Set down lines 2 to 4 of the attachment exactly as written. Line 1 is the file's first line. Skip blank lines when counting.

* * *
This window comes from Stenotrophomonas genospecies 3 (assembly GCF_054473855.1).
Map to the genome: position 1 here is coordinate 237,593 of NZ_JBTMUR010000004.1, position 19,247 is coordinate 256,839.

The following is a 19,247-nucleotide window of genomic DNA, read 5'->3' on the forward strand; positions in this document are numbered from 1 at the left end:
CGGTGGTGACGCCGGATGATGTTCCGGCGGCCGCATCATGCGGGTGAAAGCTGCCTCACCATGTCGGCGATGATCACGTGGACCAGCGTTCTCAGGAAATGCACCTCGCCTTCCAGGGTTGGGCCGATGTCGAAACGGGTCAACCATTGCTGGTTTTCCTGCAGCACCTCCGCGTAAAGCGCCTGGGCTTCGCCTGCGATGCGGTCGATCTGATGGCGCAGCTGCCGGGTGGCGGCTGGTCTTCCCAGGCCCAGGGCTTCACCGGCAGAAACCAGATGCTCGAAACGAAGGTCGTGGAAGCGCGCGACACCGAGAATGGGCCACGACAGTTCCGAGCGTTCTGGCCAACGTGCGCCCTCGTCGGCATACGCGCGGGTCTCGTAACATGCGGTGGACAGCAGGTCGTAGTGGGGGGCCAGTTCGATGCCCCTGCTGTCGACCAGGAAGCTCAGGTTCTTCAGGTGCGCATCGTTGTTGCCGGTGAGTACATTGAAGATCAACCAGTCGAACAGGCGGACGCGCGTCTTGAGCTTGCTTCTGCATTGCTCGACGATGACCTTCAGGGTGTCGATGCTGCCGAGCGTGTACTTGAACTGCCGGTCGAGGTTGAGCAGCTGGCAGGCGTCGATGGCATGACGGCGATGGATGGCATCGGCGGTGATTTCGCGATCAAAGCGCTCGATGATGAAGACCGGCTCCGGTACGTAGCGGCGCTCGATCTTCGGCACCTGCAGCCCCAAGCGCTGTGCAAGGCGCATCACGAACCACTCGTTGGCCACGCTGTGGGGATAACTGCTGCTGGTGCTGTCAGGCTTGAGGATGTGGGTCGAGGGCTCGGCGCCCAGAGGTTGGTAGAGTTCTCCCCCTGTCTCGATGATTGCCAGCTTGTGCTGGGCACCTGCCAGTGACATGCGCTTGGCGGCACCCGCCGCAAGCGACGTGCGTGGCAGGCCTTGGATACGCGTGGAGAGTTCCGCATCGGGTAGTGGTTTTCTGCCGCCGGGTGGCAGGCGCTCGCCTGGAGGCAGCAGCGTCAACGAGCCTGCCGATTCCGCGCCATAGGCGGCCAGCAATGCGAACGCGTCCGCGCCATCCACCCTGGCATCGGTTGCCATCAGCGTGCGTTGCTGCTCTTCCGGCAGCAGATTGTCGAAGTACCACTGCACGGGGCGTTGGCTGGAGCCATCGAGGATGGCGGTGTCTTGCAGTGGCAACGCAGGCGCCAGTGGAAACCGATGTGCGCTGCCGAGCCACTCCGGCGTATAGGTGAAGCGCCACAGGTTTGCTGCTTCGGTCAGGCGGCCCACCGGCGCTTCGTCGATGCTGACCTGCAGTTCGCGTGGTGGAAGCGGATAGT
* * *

Map to the genome: position 1 here is coordinate 237,593 of NZ_JBTMUR010000004.1, position 19,247 is coordinate 256,839.

The following is a 19,247-nucleotide window of genomic DNA, read 5'->3' on the forward strand; positions in this document are numbered from 1 at the left end:
CGGTGGTGACGCCGGATGATGTTCCGGCGGCCGCATCATGCGGGTGAAAGCTGCCTCACCATGTCGGCGATGATCACGTGGACCAGCGTTCTCAGGAAATGCACCTCGCCTTCCAGGGTTGGGCCGATGTCGAAACGGGTCAACCATTGCTGGTTTTCCTGCAGCACCTCCGCGTAAAGCGCCTGGGCTTCGCCTGCGATGCGGTCGATCTGATGGCGCAGCTGCCGGGTGGCGGCTGGTCTTCCCAGGCCCAGGGCTTCACCGGCAGAAACCAGATGCTCGAAACGAAGGTCGTGGAAGCGCGCGACACCGAGAATGGGCCACGACAGTTCCGAGCGTTCTGGCCAACGTGCGCCCTCGTCGGCATACGCGCGGGTCTCGTAACATGCGGTGGACAGCAGGTCGTAGTGGGGGGCCAGTTCGATGCCCCTGCTGTCGACCAGGAAGCTCAGGTTCTTCAGGTGCGCATCGTTGTTGCCGGTGAGTACATTGAAGATCAACCAGTCGAACAGGCGGACGCGCGTCTTGAGCTTGCTTCTGCATTGCTCGACGATGACCTTCAGGGTGTCGATGCTGCCGAGCGTGTACTTGAACTGCCGGTCGAGGTTGAGCAGCTGGCAGGCGTCGATGGCATGACGGCGATGGATGGCATCGGCGGTGATTTCGCGATCAAAGCGCTCGATGATGAAGACCGGCTCCGGTACGTAGCGGCGCTCGATCTTCGGCACCTGCAGCCCCAAGCGCTGTGCAAGGCGCATCACGAACCACTCGTTGGCCACGCTGTGGGGATAACTGCTGCTGGTGCTGTCAGGCTTGAGGATGTGGGTCGAGGGCTCGGCGCCCAGAGGTTGGTAGAGTTCTCCCCCTGTCTCGATGATTGCCAGCTTGTGCTGGGCACCTGCCAGTGACATGCGCTTGGCGGCACCCGCCGCAAGCGACGTGCGTGGCAGGCCTTGGATACGCGTGGAGAGTTCCGCATCGGGTAGTGGTTTTCTGCCGCCGGGTGGCAGGCGCTCGCCTGGAGGCAGCAGCGTCAACGAGCCTGCCGATTCCGCGCCATAGGCGGCCAGCAATGCGAACGCGTCCGCGCCATCCACCCTGGCATCGGTTGCCATCAGCGTGCGTTGCTGCTCTTCCGGCAGCAGATTGTCGAAGTACCACTGCACGGGGCGTTGGCTGGAGCCATCGAGGATGGCGGTGTCTTGCAGTGGCAACGCAGGCGCCAGTGGAAACCGATGTGCGCTGCCGAGCCACTCCGGCGTATAGGTGAAGCGCCACAGGTTTGCTGCTTCGGTCAGGCGGCCCACCGGCGCTTCGTCGATGCTGACCTGCAGTTCGCGTGGTGGAAGCGGATAGT